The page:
Marijuana is legal in Missouri as of tomorrow, Indiana voters are ready for marijuana legalization, and more.
SAFE Banking Act Language Excluded from Defense Spending Bill. The effort to somehow pass legislation that would provide state-legal marijuana businesses with access to the banking system has been thwarted once again as SAFE Banking Act language was excluded from the 2023 defense reauthorization bill. While Democratic Senate leadership, which had been holding out for a full legalization bill, blocked earlier efforts to attach the language to various appropriations bills, this time, Republican Senate leadership was the obstacle, with Senate Minority Leader Mitch McConnell (R-KY) criticizing Democrats for trying to include the banking provision. "We're talking about a grab bag of miscellaneous pet priorities, like making our financial system more sympathetic to illegal drugs, or permitting reform in name only that's already failed to pass the Senate earlier this year," McConnell said in a floor speech. "If Democrats wanted these controversial items so badly, they had two years to move them across the floor."
Indiana Poll Has Majority Support for Marijuana Legalization. For years, marijuana reform has gone nowhere in the Republican-dominated state legislature, but a new poll shows how out of touch the lawmakers are with their constituents. A Ball State University poll has support for legalization at 56 percent and support for medical marijuana at 85 percent. Only 15 percent of respondents did not think it should be legal in either case.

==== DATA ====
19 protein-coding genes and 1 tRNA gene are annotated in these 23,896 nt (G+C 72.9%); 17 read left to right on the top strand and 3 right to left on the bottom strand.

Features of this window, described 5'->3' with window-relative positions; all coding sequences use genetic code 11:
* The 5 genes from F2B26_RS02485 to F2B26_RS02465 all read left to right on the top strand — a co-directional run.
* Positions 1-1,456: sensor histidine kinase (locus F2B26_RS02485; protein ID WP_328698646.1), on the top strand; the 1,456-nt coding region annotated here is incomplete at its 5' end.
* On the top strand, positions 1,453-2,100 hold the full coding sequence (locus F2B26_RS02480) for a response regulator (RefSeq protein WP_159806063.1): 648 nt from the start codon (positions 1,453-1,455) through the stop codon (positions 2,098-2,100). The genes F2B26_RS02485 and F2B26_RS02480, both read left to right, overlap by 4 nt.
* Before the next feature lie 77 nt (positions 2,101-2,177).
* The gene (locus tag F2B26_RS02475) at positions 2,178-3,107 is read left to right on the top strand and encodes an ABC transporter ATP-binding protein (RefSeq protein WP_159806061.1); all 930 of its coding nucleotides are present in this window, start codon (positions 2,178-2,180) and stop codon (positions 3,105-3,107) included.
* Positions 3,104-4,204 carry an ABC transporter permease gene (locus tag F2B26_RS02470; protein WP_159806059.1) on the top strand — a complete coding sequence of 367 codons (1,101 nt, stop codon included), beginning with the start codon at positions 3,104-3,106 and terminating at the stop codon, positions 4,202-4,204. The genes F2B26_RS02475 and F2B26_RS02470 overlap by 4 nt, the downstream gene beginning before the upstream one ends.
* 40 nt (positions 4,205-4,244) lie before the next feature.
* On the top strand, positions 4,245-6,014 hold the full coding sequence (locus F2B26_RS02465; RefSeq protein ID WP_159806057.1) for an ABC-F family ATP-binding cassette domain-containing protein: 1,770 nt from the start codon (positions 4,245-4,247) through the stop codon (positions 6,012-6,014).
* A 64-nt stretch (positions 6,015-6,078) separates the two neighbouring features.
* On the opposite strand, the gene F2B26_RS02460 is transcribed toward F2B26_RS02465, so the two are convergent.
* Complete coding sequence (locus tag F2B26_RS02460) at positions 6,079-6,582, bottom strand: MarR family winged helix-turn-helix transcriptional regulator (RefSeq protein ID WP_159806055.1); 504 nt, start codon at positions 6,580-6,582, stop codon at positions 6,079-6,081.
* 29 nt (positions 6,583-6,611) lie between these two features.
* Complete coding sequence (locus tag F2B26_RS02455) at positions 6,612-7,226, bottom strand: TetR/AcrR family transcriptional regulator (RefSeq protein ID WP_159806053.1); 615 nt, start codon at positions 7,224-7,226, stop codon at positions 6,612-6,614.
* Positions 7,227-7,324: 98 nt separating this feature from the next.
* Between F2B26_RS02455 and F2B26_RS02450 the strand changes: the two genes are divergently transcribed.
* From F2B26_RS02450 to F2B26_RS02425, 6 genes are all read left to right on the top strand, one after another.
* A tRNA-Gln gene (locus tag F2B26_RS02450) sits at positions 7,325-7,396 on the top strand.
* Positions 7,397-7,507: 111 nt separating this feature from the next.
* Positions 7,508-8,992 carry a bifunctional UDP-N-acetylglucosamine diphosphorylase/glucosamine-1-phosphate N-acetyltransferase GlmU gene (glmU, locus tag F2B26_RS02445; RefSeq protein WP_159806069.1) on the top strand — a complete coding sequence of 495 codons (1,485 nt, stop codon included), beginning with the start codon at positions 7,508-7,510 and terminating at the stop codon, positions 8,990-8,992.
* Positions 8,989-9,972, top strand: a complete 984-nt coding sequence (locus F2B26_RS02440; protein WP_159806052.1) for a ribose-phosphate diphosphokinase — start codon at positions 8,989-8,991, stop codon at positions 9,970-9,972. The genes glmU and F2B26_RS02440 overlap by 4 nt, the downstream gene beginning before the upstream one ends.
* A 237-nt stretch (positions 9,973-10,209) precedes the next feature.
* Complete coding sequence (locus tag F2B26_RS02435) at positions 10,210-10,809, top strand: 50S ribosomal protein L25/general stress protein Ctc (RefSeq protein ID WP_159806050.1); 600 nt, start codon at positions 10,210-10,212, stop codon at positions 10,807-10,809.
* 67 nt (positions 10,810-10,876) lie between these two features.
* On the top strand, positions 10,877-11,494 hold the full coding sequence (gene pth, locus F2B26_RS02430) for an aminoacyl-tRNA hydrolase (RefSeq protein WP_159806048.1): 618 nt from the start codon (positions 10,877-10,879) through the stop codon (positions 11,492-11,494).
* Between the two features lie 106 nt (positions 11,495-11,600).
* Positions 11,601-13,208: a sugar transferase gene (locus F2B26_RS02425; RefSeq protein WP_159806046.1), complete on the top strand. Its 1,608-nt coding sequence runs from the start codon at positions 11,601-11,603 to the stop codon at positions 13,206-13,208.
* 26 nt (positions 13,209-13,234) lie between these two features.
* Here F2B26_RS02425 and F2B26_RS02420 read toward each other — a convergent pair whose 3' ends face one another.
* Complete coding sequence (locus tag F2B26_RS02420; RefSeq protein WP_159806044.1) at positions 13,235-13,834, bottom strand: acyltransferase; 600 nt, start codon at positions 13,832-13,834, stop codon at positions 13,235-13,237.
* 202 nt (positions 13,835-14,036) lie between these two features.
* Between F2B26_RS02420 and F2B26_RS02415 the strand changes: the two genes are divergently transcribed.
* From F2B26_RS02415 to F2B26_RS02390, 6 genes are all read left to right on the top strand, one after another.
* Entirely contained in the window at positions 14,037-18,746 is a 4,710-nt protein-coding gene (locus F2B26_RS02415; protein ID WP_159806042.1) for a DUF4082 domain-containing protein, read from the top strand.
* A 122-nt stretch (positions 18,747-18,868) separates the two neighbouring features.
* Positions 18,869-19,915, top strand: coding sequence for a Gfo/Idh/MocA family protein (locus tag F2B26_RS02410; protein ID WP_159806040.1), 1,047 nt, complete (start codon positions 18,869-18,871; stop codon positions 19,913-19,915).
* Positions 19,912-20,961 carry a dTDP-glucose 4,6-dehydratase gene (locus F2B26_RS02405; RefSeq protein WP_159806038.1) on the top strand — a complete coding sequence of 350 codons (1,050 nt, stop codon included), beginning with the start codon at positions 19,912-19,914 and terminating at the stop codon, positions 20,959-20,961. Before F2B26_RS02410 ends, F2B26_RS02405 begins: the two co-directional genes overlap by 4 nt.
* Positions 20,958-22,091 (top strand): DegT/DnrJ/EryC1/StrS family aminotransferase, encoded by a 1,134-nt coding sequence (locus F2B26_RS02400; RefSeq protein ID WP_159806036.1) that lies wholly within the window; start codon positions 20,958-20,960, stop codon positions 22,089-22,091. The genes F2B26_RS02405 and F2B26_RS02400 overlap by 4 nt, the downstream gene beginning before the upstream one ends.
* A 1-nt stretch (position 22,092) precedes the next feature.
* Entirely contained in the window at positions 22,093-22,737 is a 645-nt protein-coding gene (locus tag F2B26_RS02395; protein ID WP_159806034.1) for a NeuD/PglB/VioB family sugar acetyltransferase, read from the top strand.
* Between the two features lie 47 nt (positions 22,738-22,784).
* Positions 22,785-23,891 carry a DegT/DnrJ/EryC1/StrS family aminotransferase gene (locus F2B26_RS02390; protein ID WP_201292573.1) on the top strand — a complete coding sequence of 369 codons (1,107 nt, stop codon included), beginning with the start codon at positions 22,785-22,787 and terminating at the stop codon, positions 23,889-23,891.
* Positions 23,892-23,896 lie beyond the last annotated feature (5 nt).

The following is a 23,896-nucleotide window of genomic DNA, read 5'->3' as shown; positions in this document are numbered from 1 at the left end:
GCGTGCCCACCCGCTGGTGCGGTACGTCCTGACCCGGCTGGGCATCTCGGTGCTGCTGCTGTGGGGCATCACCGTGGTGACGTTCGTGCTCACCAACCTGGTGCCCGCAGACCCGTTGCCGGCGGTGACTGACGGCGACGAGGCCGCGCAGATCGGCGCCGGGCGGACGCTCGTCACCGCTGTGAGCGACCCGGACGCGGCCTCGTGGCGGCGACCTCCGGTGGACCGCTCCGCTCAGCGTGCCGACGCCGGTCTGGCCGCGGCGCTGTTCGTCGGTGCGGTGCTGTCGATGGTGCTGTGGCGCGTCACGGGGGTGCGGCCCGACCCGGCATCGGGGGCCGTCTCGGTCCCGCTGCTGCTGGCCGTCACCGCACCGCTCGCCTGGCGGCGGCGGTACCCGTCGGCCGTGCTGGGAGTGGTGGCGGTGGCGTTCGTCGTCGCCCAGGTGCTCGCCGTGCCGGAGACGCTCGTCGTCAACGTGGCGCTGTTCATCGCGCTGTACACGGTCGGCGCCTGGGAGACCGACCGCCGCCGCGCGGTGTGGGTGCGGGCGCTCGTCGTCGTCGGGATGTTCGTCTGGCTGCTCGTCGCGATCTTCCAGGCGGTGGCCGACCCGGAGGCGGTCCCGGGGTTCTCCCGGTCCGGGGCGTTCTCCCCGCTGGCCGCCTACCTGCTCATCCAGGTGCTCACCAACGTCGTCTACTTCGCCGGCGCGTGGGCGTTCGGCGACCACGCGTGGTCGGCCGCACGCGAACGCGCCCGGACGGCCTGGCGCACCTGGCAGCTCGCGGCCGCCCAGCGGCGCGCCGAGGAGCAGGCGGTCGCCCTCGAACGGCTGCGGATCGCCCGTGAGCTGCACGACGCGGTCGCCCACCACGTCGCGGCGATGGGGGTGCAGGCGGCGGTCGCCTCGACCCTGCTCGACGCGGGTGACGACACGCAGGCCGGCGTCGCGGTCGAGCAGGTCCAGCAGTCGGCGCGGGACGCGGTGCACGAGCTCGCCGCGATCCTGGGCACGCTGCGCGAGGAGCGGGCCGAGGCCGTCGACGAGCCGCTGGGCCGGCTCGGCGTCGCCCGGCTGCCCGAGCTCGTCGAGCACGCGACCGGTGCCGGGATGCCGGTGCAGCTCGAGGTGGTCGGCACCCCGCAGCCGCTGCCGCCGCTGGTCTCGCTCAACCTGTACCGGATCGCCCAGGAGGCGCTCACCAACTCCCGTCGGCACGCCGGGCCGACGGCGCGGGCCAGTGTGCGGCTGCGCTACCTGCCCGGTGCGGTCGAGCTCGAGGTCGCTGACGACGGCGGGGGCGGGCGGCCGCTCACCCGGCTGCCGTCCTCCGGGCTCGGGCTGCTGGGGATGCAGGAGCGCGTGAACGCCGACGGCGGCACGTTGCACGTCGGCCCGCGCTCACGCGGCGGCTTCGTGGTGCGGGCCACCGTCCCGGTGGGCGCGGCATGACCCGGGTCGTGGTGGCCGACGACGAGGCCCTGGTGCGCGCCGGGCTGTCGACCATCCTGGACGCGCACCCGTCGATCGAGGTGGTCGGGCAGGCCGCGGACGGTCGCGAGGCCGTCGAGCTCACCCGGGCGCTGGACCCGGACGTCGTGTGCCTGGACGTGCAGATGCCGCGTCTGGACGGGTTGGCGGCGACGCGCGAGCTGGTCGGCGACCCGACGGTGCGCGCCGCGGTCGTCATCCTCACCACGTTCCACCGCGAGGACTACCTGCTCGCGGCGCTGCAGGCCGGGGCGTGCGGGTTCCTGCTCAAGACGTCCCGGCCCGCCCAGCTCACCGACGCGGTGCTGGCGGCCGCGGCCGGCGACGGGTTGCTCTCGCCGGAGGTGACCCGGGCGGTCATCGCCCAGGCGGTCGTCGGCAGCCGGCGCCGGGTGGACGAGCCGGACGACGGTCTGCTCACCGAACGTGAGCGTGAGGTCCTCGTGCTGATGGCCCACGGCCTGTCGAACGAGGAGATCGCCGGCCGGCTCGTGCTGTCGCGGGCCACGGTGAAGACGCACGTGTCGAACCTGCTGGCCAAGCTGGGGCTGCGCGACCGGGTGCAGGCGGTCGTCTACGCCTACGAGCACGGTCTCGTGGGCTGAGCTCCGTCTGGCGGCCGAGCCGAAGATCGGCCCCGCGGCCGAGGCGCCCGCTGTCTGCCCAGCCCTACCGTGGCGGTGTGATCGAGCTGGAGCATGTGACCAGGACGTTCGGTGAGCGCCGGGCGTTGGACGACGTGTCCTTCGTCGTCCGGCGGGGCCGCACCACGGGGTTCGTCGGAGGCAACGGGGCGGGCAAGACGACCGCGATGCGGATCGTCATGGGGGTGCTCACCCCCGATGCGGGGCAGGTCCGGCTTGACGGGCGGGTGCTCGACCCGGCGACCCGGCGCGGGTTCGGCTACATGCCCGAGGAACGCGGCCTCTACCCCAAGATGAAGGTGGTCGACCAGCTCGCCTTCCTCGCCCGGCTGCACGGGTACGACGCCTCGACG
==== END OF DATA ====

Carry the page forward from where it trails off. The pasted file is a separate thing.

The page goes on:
Missouri Marijuana Legalization Goes into Effect Tomorrow. As of Thursday, December 8, possession of up to three ounces of marijuana by adults will no longer be a crime. This after voters last month approved Amendment 3. There's just one hitch: While adults can legally possess the herb, they won't be able to buy it at a dispensary without a medical marijuana card until next year. That is when existing medical marijuana dispensaries will be able to acquire comprehensive licenses allowing them to sell to any adult. The result will be a short-term boon for the state's black and gray market marijuana sellers. State residents will be able to grow up to six plants on their own beginning in February, but they will have to register with the state and pay $150 for the privilege.
DC Council Approves Bill to Eliminate License Caps, Promote Equity, Provide Tax Relief, More. The city council on Tuesday gave preliminary approval to a bill that broadly reworks the city's medical marijuana program. The measure needs to pass a second reading at a yet unspecified date before going to the mayor's desk. The bill would eliminate caps on licenses for marijuana businesses, provide tax relief to operators, encourage greater social equity, create new businesses categories for on-site consumption lounges, and provide a pathway for current gray market "gifting" operators to enter the licensed market. The Medical Cannabis Amendment Act would also codify that adults can self-certify as medical marijuana patients. The bill was carried by Council Chairman Phil Mendelson (D) on behalf of Mayor Muriel Bowser (D).